Pakistan’s decision to postpone the signing of a revised Free Trade Agreement (FTA) has now hit its plans to digitally exchange trade data to capture the real value of imports from the neighbouring country, as China has missed the second deadline to make the new system operational.
Pakistani authorities believe that by delaying the operationalisation of the Electronic Data Exchange, Beijing is retaliating against Islamabad’s decision to postpone the signing of the FTA-II.
The delay in operationalisation of the electronic data exchange has undermined the customs authorities’ plan to stop the understatement of the value of imported goods. The Customs authorities think that imports from China are undervalued by at least $4 billion, which is adversely affecting its revenues.
Pakistani record shows that the imports from China are around $10 a year but Chinese publications put the figure at $14 billion a year. At times, Chinese exporters do overstate their goods to get higher rebates that Chinese governments gives to promote the exports.
The original deadline to make the new system operational was April 1, which was rescheduled to April 30. Member customs of the Federal Board of Revenue (FBR) informed the Senate Standing Committee on Finance that the electronic data exchange could not start on April 30.
To address under-invoicing of imports, Pakistan and China reached an agreement to initiate digital exchange of trade data.
In March, Pakistan put off the signing of a revised free trade agreement with China at the last moment due to strong reservations expressed by the Textile Division and the FBR on the final offer list shared by Beijing. Both countries have so far held 10 rounds of negotiations.
The stakeholders put up fierce resistance after the commerce ministry revealed in an internal meeting that Pakistan would offer zero duties on 75% of imported tariff lines. Under the first phase of the FTA, Pakistan gave duty concessions on 35% of tariff lines, which led to a huge influx of Chinese goods and many local industries could not survive.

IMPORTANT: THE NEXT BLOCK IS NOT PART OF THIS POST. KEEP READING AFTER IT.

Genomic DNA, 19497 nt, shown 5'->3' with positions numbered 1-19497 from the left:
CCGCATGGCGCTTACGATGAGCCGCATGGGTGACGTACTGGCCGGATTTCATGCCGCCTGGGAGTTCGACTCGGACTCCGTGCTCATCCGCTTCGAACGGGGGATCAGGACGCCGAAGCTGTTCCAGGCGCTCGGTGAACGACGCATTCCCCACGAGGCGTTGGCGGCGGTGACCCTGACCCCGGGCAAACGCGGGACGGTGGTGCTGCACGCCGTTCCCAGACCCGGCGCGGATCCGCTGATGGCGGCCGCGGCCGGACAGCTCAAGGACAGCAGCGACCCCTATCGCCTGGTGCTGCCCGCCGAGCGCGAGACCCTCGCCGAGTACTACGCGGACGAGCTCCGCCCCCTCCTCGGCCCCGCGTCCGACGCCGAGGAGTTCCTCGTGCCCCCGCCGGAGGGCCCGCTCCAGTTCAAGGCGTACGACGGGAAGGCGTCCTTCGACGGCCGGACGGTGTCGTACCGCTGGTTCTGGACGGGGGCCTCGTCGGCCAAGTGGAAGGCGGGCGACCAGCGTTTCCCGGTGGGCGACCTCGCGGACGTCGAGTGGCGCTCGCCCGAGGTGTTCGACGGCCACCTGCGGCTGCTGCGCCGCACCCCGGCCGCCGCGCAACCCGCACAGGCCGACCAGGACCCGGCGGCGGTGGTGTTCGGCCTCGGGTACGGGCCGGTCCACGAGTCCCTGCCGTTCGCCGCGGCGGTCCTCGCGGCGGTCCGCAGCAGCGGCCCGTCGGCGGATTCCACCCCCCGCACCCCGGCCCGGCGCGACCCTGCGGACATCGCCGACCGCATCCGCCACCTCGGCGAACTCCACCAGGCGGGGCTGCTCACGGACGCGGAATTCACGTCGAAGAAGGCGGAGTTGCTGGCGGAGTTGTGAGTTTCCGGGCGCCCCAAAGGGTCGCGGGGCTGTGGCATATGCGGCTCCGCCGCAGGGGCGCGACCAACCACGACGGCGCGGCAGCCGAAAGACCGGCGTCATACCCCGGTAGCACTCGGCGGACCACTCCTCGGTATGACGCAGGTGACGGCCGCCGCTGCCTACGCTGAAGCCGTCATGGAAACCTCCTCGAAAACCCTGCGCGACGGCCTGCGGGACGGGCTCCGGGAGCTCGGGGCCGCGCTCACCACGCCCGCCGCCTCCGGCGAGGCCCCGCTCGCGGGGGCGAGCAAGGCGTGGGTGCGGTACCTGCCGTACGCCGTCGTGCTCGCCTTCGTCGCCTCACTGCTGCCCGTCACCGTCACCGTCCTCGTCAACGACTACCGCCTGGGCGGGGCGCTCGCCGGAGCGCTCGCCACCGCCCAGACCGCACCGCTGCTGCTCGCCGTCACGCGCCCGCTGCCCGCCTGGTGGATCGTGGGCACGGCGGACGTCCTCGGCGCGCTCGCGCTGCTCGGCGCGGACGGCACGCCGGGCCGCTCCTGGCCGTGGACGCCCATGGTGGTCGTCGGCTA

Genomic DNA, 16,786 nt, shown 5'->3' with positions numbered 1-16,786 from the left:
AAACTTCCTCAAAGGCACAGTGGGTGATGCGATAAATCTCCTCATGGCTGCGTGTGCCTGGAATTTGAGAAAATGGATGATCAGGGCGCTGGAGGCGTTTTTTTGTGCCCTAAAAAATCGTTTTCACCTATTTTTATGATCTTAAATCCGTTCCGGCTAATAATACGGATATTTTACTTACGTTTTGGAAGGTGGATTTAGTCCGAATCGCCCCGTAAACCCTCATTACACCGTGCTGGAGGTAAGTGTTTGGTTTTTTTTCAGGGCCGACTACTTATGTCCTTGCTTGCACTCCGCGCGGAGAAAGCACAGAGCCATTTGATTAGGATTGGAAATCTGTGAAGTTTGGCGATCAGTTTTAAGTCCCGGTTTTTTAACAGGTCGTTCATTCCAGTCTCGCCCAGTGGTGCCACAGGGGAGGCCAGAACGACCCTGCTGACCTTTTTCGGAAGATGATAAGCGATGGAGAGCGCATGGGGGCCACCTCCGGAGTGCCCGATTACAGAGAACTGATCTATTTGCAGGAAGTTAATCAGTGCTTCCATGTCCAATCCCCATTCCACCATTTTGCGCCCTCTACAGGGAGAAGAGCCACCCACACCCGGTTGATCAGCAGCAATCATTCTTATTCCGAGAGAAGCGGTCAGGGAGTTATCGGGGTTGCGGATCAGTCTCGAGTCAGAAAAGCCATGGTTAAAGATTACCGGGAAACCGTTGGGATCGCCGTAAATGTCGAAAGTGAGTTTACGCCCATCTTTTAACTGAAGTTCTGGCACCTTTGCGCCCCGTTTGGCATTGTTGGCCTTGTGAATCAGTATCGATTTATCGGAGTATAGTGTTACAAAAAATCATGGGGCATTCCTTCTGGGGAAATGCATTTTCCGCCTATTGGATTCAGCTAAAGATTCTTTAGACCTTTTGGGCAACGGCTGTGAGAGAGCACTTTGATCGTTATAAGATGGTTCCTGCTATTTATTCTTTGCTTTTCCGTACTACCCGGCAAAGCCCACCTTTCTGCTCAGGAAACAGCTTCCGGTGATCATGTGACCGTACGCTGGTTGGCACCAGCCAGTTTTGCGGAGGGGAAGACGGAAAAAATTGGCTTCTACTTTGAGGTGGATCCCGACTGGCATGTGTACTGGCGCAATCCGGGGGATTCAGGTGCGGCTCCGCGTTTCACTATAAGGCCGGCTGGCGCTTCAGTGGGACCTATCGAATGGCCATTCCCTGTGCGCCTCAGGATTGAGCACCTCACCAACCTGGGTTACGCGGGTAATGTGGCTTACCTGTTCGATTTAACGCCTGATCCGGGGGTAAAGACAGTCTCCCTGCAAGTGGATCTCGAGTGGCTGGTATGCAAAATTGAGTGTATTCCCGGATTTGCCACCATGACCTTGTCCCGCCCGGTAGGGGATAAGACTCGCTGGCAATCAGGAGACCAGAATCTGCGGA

Pakistan has made the required changes to give legal cover to the information that it will receive from China and use for valuation of goods. Any information or data obtained may be utilised for the purpose of assessment including valuation, according to an amendment proposed in the Section 25AA of the Custom Act of 1969. The amendment is part of the Finance Bill 2018, which the National Assembly is expected to approve next week.
The amendment has been introduced to use the EDE information for the purpose of valuation of goods and avoiding any legal challenges, member Customs Zahid Khokhar briefed the Senate Standing committee on Finance this week.
There were also issues about the modalities of the electronic data exchange. The sources said that Pakistan wanted that China should share the information about all the imports. However, China agreed to give access to the data that pertained to goods being imported under the FTA.
Only 60% of all the imports from China are currently coming under the FTA arrangement, according to an official of the Commerce Ministry. The spokesman of the Commerce Ministry Mohammad Ashraf also said that the Electronic Data Exchange will cover only FTA goods. He confirmed that the agreed date for sharing the data was April 30.
The Chinese authorities said that the coverage to all the imports would require changes in its domestic laws, which was a time-consuming exercise.
Initially, the electronic data exchange was in the domain of the FBR Customs but subsequently it was handed over to the Ministry of Commerce.
In addition to under-invoicing of goods from China, smuggling is another challenge for the authorities. Pakistan is losing a staggering $2.63 billion worth of revenue a year, due to smuggling of just 11 goods that are making their way through porous borders and, more alarmingly, through high sea and containerised cargo with full support of the state machinery, reveals a highly confidential official report of the FBR.
The study took into account the impact of smuggling high-speed diesel, vehicles, tyres, tea, auto parts, mobile phones, garments, cigarettes, plastic, television sets and steel sheets, on revenues, industrial production, investment and employment. Out of $2.63 billion, the country sustained a loss of $1.1 billion due to smuggling of mobile phones. The FBR commissioned the study titled, ‘Ascertain the Market Demand of Goods Prone to Smuggling -Establishing the Volume of Smuggling’ but later on termed it ‘strictly confidential’.